A3: Although there is no clear precedent at this time, in a circumstance where a customer has self-identified as having the COVID-19 virus, yes, he or she may likely be excluded from the business as presenting a “direct threat” to the health or safety of others. The decision would likely turn on whether the threat present could somehow be mitigated by preventive measures taken either by the business or the customer.
Q4: Can a business exclude or remove someone from the premises who is coughing, sneezing, or exhibiting other activity associated with spreading a virus?
A4: A business can certainly insist on customers maintaining safe and reasonable conduct while using the business. During this pandemic and in light of CDC and other agency pronouncements, certain conduct, such as coughing into one’s elbow, or coughing or sneezing into a tissue can be made compulsory. If the observed activity involves uncontrolled coughing or sneezing, or the customer is unwilling or unable to abide by reasonable safety rules while using the business, the customer can be removed from the business. As in all such actions, it is likely safer if the business provides advance notice to take steps to exclude a customer after a warning has been issued, but one could imagine that observation of uncontrolled sneezing or coughing may merit immediate exclusion.
Q5: Must a business modify its neutral safety policies to accommodate customers with disabilities, such as a “contactless delivery” policy, or other practices designed to keep its employees safe from contracting the virus?
A5: Like so many questions in these times, there is no clear answer to this question, but certain reasonable and justified neutral policies may nonetheless result in denied service to the disabled population, such as a policy to cease deliveries of goods to individuals whose disabilities make it impossible to travel, or a policy for delivery personnel not to accept credit card, cash, or food stamp payments transactions that would require close contact between employee and customer. The answer requires us to weigh or reconcile the competing statutory obligation to provide “reasonable modifications” to policies, practices and procedures, or “auxiliary aids and services,” where necessary to provide equal access to persons with disabilities against the regulatory right to implement neutral policies where it would be a “direct threat” to health or safety to modify the practice.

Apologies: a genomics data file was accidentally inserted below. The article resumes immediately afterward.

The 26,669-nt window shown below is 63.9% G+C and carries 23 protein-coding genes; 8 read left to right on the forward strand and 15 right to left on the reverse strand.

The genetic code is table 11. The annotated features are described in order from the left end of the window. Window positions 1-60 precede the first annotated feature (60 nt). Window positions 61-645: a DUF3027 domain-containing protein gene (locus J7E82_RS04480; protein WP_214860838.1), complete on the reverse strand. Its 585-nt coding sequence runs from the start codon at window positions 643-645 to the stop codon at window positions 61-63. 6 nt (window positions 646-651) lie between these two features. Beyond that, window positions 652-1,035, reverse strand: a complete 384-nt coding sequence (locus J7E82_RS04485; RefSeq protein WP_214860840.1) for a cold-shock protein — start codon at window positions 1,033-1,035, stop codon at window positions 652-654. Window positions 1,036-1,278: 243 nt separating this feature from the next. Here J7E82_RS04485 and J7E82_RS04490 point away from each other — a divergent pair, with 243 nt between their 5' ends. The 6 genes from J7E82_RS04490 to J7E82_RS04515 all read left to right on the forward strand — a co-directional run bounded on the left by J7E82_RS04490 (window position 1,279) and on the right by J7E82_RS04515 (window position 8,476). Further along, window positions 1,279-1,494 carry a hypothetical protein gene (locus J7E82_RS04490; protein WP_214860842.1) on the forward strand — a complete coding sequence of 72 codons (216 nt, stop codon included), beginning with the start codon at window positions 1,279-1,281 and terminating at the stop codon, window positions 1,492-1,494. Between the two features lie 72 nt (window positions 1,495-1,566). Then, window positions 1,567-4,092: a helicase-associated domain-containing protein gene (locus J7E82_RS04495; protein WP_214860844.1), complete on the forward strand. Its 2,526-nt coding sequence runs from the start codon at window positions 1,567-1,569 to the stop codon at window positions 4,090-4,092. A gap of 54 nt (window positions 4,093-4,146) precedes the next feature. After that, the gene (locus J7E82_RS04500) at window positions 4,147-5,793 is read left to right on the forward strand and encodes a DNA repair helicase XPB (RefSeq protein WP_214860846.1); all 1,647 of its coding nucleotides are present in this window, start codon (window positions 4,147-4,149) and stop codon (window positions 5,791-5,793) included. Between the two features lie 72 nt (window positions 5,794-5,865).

Given that the EEOC has recognized that COVID-19 presents a “direct threat” to health or safety, a business need not modify its neutral safety policies that protect workers unless reasonable measures could be taken to mitigate the threat. So, using the examples provided above, if a business could take credit card or food stamp information through glass that does not require unprotected contact with the customer, it should consider that possibility. Or, if a customer who uses a wheelchair and typically has a delivery handed to her cannot pick up a food or other delivery that is left on the ground, the business can work with the customer to see if the delivered items can be placed on a folding chair, or an end table, that is within the recognized vertical reach range of 15 inches to 48 inches above the floor or ground. In general, businesses can exercise their creativity and engage the customer with a disability in an interactive process to see if the competing concerns can be reconciled. If not, a “safety first” policy will likely win out, but at the very least the customer should feel heard and also understand that the business was looking for a way to accommodate the disabled customer.
Q6: What other measures may a business take to protect its employees and customers from other customers who may spread the virus?
A6: Businesses have imposed a variety of methods and rules to promote “social distancing” and other CDC-recommended behaviors, including: restricting entry to the business so that the overall capacity permits customers to engage in appropriate distancing (six feet apart) while using the business; policing queue lines at check-out and for entry into the business so that customers are safely using the queue with appropriate distancing; requiring customers who bring their own bags to handle and bag their own merchandise; and eliminating self-serve options.